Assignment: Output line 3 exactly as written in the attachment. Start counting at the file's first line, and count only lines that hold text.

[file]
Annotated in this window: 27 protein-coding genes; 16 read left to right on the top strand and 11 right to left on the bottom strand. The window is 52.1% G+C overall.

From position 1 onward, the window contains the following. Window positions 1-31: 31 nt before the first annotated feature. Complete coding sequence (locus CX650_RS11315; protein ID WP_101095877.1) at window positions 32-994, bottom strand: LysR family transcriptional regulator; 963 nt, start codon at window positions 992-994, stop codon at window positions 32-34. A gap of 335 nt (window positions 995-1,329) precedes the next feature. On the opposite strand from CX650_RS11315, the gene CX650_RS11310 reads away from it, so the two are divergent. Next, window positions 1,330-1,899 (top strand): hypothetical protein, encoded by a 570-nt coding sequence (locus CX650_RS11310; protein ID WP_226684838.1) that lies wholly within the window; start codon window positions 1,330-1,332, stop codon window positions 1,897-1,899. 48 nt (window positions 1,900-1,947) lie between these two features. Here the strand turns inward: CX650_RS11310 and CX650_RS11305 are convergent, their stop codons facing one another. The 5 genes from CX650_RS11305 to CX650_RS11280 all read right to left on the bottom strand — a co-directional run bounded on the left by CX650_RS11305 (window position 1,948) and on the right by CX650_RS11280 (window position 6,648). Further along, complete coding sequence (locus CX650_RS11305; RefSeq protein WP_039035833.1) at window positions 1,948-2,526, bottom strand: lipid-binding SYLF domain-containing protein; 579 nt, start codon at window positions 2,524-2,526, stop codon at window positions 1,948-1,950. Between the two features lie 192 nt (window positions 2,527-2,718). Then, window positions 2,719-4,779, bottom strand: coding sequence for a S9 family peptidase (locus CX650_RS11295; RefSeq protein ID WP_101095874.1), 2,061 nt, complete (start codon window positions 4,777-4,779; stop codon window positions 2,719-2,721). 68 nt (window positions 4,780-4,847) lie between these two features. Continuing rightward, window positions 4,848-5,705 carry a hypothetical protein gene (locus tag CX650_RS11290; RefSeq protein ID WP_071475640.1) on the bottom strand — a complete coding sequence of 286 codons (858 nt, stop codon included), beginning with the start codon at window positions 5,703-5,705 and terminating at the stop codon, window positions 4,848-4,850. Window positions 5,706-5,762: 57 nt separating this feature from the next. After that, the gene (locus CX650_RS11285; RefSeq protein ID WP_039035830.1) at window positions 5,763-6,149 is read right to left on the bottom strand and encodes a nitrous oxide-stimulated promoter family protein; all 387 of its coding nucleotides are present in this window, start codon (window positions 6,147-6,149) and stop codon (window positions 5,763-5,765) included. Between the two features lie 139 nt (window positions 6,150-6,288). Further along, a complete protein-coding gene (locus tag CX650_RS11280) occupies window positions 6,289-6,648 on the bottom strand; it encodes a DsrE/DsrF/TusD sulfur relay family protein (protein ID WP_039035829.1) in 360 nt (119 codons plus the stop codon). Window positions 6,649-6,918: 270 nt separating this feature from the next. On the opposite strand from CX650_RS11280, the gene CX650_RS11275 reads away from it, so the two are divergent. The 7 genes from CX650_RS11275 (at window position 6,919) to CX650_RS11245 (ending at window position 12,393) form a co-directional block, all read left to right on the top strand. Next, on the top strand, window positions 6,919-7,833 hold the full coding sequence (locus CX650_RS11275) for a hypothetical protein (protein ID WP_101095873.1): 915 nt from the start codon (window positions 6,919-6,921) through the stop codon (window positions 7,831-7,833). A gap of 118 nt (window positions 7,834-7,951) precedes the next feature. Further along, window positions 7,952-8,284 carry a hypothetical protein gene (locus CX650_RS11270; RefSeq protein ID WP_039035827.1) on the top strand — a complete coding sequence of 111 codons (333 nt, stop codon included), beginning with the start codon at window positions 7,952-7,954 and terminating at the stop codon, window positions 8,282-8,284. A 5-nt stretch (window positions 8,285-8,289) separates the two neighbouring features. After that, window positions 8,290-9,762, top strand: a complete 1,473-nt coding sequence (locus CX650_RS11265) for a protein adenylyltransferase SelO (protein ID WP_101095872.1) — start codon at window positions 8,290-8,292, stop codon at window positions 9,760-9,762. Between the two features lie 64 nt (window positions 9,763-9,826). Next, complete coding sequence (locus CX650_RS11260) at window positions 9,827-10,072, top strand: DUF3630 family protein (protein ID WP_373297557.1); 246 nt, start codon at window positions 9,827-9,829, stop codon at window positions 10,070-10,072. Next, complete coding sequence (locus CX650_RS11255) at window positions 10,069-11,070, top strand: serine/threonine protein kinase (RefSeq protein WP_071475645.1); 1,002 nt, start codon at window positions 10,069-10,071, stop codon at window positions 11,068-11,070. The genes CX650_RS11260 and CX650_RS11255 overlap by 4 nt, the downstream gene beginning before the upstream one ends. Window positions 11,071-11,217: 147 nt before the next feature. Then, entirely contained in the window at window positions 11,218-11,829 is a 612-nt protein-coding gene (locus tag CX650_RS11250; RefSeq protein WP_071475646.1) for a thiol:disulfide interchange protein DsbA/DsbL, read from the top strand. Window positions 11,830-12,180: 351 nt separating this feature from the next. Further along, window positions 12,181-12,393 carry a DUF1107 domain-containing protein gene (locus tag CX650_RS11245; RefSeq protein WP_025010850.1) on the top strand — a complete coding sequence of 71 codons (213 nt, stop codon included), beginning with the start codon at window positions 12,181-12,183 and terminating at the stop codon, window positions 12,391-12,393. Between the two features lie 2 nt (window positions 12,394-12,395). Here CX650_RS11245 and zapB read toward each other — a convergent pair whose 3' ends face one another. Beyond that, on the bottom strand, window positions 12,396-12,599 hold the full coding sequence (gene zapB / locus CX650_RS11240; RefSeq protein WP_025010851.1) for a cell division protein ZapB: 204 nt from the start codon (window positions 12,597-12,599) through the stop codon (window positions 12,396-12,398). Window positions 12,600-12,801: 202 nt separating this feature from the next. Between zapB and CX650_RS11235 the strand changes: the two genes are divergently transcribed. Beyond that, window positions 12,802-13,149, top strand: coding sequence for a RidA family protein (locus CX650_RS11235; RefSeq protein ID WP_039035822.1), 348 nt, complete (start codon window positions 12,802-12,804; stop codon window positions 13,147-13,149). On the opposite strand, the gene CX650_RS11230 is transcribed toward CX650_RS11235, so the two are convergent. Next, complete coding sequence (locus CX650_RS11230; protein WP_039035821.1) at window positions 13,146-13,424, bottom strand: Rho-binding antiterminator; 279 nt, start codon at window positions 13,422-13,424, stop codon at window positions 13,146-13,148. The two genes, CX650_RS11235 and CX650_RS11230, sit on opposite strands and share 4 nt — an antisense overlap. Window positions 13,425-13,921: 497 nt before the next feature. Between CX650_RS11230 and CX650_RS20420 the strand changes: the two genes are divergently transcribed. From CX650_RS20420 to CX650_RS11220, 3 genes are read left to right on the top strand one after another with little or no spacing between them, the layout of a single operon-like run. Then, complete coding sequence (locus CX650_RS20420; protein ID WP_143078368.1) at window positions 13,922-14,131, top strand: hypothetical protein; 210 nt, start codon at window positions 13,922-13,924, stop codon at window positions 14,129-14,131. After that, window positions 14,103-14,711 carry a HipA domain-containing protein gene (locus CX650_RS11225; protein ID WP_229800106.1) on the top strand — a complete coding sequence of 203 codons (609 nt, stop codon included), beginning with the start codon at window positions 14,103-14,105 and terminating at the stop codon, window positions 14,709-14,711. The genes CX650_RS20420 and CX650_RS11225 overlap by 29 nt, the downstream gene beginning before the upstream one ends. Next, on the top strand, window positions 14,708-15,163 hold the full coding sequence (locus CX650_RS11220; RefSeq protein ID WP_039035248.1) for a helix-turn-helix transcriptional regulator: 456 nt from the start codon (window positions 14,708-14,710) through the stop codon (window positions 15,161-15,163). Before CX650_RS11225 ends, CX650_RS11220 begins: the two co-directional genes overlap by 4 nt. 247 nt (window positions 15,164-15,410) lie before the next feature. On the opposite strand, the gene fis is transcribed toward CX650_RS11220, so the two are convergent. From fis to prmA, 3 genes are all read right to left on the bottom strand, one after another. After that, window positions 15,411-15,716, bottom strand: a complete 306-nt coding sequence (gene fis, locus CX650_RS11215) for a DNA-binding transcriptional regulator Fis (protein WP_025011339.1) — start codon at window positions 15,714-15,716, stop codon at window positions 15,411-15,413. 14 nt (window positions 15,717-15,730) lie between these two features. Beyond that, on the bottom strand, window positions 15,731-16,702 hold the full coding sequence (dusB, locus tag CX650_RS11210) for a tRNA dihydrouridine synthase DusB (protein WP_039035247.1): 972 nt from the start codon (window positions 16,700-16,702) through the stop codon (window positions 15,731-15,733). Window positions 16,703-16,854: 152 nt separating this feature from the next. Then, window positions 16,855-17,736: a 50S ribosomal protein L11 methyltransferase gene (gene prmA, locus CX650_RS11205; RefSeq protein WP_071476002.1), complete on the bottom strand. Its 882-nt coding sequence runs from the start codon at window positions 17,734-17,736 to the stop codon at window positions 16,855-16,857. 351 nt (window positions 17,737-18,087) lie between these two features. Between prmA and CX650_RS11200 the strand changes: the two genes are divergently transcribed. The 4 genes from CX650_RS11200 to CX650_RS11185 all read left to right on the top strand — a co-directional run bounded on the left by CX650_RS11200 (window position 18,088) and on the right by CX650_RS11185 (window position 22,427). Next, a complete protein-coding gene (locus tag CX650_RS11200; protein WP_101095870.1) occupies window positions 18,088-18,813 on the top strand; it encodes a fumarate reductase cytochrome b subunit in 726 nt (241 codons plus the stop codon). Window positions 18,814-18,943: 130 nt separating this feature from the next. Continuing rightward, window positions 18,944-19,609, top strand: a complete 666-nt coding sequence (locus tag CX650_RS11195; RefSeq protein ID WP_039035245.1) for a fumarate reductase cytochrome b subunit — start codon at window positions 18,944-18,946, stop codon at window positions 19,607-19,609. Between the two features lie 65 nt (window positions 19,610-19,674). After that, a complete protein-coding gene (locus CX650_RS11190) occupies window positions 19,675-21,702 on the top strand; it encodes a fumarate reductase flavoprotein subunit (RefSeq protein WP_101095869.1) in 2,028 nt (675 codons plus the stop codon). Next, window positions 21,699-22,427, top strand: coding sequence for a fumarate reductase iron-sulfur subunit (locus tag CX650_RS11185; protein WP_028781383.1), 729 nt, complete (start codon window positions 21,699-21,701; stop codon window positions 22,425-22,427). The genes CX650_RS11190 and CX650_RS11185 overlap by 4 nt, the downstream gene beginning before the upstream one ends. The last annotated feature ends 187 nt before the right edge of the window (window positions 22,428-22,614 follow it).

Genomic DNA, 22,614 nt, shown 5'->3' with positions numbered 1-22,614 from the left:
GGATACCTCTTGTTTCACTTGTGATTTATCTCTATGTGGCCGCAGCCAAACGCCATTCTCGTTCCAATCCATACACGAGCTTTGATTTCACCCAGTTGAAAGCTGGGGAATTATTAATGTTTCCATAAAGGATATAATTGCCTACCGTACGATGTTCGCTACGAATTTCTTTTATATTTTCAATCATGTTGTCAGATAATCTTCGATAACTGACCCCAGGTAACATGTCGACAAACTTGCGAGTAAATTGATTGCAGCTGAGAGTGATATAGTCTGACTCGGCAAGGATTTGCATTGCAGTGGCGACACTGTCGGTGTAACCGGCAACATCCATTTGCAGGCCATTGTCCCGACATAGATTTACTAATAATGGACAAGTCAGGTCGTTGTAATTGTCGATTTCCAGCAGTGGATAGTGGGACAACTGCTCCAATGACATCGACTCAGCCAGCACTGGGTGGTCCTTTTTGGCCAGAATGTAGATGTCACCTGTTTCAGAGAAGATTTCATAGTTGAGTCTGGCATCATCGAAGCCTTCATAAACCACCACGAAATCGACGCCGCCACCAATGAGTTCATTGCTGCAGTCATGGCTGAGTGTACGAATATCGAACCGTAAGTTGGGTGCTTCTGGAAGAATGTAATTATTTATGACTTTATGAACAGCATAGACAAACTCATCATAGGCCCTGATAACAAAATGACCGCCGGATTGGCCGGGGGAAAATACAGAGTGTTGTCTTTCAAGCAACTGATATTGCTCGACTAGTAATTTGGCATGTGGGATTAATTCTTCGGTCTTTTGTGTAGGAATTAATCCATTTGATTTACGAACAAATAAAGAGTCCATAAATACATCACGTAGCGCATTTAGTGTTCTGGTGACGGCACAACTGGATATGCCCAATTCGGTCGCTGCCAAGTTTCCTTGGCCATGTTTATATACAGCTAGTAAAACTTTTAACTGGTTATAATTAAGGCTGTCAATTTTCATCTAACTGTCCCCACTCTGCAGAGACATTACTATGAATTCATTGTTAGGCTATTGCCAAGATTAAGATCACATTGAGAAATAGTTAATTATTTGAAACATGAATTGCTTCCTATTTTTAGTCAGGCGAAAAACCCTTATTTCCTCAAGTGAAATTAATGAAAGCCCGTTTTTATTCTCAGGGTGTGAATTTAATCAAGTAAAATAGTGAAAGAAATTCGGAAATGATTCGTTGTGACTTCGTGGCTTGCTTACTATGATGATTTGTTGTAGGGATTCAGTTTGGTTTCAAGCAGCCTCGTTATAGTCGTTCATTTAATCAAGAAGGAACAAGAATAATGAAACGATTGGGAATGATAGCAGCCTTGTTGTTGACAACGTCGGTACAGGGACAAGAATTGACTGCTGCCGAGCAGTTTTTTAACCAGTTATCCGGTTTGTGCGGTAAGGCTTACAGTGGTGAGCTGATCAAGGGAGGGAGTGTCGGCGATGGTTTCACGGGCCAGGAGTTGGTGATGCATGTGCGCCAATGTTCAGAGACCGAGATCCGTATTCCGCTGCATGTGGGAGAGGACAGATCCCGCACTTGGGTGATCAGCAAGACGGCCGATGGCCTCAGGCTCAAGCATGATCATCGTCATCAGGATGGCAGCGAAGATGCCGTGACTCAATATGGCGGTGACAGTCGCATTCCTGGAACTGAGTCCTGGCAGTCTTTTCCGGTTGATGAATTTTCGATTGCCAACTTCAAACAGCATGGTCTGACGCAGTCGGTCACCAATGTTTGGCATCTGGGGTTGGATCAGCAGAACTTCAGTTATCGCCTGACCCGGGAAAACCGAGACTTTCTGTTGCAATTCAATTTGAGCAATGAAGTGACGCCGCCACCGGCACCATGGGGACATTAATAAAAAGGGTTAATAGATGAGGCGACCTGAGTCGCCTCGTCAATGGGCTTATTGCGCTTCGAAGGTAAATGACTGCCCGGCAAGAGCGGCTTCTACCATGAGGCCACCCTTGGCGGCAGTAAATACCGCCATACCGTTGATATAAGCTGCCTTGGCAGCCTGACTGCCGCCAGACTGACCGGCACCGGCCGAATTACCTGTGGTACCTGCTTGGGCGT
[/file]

Genomic DNA, 22,614 nt, shown 5'->3' with positions numbered 1-22,614 from the left: